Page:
Objectives. We describe the national dissemination of an evidence-based community cardiovascular disease prevention program for midlife and older women using the RE-AIM (reach effectiveness adoption implementation maintenance) framework and share key lessons learned during translation. Methods. In a 2010 to 2014 collaboration between the StrongWomen program and the National Extension Association of Family and Consumer Sciences, we assessed reach, adoption, implementation, and maintenance using survey methods, and we assessed effectiveness using a pretest-posttest within-participants design, with weight change as the primary outcome. Results. Overall reach into the population was 15 per 10 000. Of 85 trained leaders, 41 (48%) adopted the program. During the 12-week intervention, weight decreased by 0.5 kilograms, fruit and vegetable intake increased by 2.1 servings per day, and physical activity increased by 1238 metabolic equivalent (MET)- minutes per week (all P < .001). Average fidelity score was 4.7 (out of possible 5). Eleven of 41 adopting leaders (27%) maintained the program. Conclusions. The StrongWomen-Healthy Hearts program can be implemented with high fidelity in a variety of settings while remaining effective. These data provide direction for program modification to improve impact as dissemination continues.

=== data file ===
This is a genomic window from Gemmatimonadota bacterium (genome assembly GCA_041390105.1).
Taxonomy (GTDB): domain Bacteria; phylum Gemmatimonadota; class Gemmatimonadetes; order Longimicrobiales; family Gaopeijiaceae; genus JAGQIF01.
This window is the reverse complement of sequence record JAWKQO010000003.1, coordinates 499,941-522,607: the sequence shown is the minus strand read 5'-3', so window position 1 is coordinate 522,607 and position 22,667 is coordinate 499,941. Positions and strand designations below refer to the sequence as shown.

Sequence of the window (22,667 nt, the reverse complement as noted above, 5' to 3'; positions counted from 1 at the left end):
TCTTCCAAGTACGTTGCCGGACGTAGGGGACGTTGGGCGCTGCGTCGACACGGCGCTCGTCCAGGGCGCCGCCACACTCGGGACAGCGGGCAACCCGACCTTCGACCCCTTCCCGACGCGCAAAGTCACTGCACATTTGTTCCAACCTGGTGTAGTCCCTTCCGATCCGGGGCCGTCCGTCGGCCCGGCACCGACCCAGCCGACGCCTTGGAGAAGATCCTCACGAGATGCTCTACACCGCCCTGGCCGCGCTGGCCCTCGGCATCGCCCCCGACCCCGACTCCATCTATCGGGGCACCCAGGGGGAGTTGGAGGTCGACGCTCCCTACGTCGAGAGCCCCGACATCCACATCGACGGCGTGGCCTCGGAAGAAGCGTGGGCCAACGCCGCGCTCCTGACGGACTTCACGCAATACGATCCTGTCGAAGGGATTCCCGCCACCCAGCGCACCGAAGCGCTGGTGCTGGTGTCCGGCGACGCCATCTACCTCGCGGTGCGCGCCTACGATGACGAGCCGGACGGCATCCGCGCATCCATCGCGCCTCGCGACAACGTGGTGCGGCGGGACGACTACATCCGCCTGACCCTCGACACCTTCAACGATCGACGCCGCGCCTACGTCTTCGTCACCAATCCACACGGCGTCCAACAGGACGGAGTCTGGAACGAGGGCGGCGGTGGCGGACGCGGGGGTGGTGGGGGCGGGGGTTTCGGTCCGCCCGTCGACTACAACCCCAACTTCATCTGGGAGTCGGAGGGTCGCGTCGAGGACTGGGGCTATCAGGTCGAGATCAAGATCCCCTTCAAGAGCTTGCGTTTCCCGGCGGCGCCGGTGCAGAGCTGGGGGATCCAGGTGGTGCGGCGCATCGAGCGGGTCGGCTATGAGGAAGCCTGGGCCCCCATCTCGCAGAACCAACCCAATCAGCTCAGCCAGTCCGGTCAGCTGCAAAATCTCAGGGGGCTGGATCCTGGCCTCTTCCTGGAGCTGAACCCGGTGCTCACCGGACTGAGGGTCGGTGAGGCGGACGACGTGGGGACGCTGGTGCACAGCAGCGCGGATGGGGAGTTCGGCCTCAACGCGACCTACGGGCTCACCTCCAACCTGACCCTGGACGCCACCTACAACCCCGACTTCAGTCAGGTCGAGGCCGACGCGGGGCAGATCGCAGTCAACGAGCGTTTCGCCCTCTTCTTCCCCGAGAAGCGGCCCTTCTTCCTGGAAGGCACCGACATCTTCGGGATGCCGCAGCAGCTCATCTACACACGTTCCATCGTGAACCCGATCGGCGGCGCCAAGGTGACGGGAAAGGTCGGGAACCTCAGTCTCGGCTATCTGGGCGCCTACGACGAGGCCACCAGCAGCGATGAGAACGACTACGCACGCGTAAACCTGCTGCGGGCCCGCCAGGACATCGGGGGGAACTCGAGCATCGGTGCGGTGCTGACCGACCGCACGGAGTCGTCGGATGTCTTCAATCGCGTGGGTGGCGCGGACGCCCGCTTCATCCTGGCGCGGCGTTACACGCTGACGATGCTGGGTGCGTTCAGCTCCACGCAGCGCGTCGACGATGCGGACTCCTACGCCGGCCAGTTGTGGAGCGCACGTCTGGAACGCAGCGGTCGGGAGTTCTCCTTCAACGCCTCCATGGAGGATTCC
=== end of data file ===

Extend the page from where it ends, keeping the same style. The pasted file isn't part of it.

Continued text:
All Science Journal Classification (ASJC) codes
- Public Health, Environmental and Occupational Health